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Essays (37)

Public Miseducation
©William Gairdner

To judge by the mudslide of confused letters [to The Edmonton Journal] that strained to avoid the central argument, critics of my views on the dangers of public education have suffered far too much of it.
What we get is the same old spectacle of entrenched vested interests arguing insanely to protect their turf by ignoring the educational trinity of mind, body and spirit. But as I said, the game is over: on the whole, in the long run, despite even the best intentions, public education cannot be successful because it is run by government, and inherent in all government enterprise is a tendency both to crowd out the resources intended for the consumers of the service, and to displace community values with state values.
What's needed to reverse this, is structural change to ensure that the party with the greatest interest in the educational trinity always has the option to directly reward or punish the service provider.
Parents need choice in education.
While not perfect, some form of voucher system would at least begin the process by changing the paymaster from government to parents. All parents should receive one educational voucher worth the per-capita unit cost of education for each child, and be allowed to spend it at any school of their choice. No government needed. Gone.
The parents will be the first to discover bad schools, and the first to find a better. Overnight, public schools would get what they fear most: competition for quality, discipline, and standards, all stemming from competition for parental approval - and dollars. Bad teachers hate such competition. Good teachers welcome it. To test the idea, just answer this question: If we had such a system, and the government tried to compete, would you give your voucher to a private school, or a government school? I wager even most public school teachers would send their own kids to private schools. Many already do.
And sky-high drop-out rates and illiteracy rates would soon tumble. Contrary to my critics, these can't get much worse. Statistics Canada's 1990 literacy report for the National Literacy Secretariat (which "builds upon" the 1987 Southam survey I mentioned in an earlier article), merely chops up the bad news. It divides numeracy and reading skills into three or four levels that range from low (barely "recognizes" a number, or "cannot read"), to high ("enables them to meet most everyday demands"). That's "most" everyday demands. Not all demands. Even Statscan's highest literacy/numeracy level, aims low. Examples of everyday demands at the highest level were: calcualting a simple bank deposit slip, figuring out a swimming pool schedule, or writing a letter to complain about an appliance. None of this is about true literacy, but about getting by.
Actually, Statistics Canada tells a story that glides over an appalling situation. First, its target survey group is neither representative, nor random. Residents of the Yukon and North West Territories, of the armed forces, those on Indian reserves, and inmates of institutions were not included in the sample. Thousands of Canadians known to have the very lowest abilities - were intentionally left out. Second, the analysis and descriptive language are everywhere too flattering: even having no skill is called a skill.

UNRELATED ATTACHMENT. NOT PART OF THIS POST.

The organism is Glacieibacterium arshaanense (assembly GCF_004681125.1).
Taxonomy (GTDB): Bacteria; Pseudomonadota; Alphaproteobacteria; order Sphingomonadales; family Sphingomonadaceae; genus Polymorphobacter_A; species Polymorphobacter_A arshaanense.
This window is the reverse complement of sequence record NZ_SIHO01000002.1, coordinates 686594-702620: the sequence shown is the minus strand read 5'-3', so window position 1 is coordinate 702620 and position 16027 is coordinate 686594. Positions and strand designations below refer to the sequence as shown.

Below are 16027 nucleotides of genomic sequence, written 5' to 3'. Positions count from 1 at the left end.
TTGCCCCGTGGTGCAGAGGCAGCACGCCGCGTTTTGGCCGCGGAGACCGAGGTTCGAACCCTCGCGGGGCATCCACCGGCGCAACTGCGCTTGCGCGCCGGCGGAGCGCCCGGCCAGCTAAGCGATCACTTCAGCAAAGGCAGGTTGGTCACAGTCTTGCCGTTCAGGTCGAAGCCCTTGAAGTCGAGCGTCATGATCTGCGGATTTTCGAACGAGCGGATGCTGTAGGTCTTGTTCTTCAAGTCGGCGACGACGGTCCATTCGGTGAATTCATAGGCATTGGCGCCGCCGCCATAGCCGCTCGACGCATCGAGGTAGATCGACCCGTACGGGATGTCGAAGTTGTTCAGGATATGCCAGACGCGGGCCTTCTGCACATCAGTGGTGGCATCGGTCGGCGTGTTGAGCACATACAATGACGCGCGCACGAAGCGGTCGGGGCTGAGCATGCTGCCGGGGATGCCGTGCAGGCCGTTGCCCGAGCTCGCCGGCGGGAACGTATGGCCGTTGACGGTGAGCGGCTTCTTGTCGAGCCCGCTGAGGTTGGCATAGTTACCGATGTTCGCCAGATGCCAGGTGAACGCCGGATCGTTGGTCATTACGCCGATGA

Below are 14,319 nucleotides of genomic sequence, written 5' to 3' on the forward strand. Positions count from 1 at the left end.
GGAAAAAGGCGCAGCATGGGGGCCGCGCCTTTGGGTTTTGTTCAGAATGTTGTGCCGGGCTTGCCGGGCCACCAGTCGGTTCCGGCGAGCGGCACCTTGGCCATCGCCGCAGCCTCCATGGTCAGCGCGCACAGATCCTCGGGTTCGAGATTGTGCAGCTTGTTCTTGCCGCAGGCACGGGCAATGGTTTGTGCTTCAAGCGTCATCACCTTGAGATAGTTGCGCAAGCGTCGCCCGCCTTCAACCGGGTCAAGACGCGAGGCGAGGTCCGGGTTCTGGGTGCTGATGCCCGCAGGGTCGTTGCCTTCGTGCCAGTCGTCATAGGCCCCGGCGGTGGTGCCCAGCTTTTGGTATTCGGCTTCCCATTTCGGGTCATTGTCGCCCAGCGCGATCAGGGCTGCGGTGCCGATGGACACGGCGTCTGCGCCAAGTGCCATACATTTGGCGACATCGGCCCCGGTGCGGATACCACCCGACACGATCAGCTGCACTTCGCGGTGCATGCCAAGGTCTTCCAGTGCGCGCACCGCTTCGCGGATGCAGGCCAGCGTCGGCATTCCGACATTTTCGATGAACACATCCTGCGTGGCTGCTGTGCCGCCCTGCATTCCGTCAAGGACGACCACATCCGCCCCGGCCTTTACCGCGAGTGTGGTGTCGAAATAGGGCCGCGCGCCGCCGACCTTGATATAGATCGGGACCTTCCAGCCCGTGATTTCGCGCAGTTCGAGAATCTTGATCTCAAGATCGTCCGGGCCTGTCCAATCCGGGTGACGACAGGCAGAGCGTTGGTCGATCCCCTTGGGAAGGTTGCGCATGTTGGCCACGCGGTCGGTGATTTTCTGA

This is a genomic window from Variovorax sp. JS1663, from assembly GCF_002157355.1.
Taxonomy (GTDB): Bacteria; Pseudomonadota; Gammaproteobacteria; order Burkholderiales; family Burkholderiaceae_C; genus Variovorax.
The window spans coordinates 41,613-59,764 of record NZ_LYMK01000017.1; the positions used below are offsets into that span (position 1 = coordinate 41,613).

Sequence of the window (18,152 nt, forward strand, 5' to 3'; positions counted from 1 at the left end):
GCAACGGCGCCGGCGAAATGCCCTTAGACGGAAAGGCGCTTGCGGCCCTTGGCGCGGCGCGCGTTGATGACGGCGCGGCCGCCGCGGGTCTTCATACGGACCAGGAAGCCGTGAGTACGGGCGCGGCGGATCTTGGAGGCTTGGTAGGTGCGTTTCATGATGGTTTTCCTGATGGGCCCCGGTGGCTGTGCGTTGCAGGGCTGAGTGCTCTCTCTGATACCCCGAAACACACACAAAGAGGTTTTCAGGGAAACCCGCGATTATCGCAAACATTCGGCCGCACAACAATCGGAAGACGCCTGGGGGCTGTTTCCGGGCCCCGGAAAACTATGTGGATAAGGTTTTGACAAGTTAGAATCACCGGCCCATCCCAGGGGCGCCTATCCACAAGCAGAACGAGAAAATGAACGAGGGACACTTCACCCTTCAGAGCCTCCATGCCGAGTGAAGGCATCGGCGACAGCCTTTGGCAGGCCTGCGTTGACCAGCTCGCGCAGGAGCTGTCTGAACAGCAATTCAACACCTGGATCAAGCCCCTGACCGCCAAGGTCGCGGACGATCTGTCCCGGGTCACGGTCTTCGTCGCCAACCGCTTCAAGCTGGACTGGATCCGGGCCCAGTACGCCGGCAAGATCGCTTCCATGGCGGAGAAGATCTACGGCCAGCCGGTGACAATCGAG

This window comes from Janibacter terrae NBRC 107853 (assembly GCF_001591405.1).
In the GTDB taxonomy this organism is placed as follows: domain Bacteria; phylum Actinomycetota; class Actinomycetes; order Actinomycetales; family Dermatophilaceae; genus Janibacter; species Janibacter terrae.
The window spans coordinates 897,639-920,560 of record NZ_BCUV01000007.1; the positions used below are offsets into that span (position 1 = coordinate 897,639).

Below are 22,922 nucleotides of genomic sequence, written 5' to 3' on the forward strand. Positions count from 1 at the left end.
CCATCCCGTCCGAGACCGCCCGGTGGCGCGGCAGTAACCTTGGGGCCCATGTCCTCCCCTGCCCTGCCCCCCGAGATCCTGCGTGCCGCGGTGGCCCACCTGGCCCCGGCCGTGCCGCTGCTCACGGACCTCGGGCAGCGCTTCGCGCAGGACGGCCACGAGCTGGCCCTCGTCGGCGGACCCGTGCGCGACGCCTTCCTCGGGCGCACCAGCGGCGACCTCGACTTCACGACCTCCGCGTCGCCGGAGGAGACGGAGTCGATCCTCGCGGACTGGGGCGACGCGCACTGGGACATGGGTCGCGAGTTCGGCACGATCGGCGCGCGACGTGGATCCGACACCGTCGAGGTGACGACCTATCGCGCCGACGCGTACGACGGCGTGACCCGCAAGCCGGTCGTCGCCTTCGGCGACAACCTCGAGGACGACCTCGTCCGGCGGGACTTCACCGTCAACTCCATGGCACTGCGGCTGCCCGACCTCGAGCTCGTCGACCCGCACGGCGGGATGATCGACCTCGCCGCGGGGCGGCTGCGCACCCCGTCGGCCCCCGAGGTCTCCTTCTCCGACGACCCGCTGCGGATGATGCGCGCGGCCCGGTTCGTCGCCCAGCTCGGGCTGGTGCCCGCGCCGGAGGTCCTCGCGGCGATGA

And I was dead wrong on the 25% illiteracy figure. According to Statistics Canada, it's actually 38% for numeracy when you add up those stopped by level one (24%) and level 2 (an "additional" 14%). And I'm not including the "estimated 820,000" who were excluded because they couldn't read either official language of Canada, or couldn't understand the most basic questions. An additional whopping 1.2 million Canadians apparently undertook, but "refused to complete" the writing tasks. If because unable, this reality ought to have been included.
But here's the rub for teachers: a measly 64% of those who actually completed high school reached the highest (and very undemanding) numeracy level. In other words, 36% of all of our graduates are not sure to get through the everyday, numberwise. So my question is, How did they graduate? Even worse: of those 16-24 years of age (prime student years), fully 44% didn't get past level 2!
It's time to ask for our money back.
As for reading? More bad news. Not 25%, but again, fully 38% of Canadians cannot reach the highest everyday level. And fully 47% of Canadians could not write a simple letter requesting the repair of an appliance.
Here's more: only 70% of those "with high school completion" make it to level 4. Public school teachers are graduating a lot of ignoramuses, and devaluing the high school degree in the process. It's a rip-off.
Never mind the public university scam: fully 7% of those "with a Bachelor's degree or above," and 16% of those with a community college diploma or certificate, could not make level 4. As supposedly educated people go, they're illiterate - with a degree to prove it.
So there's the picture: Stupefying illiteracy rates, shameful drop-out rates (even if we accept Statscan's padded number of 18-20%, it's very bad. Germany's rate is 10%; Japan's, 2%); and unconscionably high per-capita costs.
It's time for parents to assume the direct responsibility they ought never to have surrendered, and take back their schools.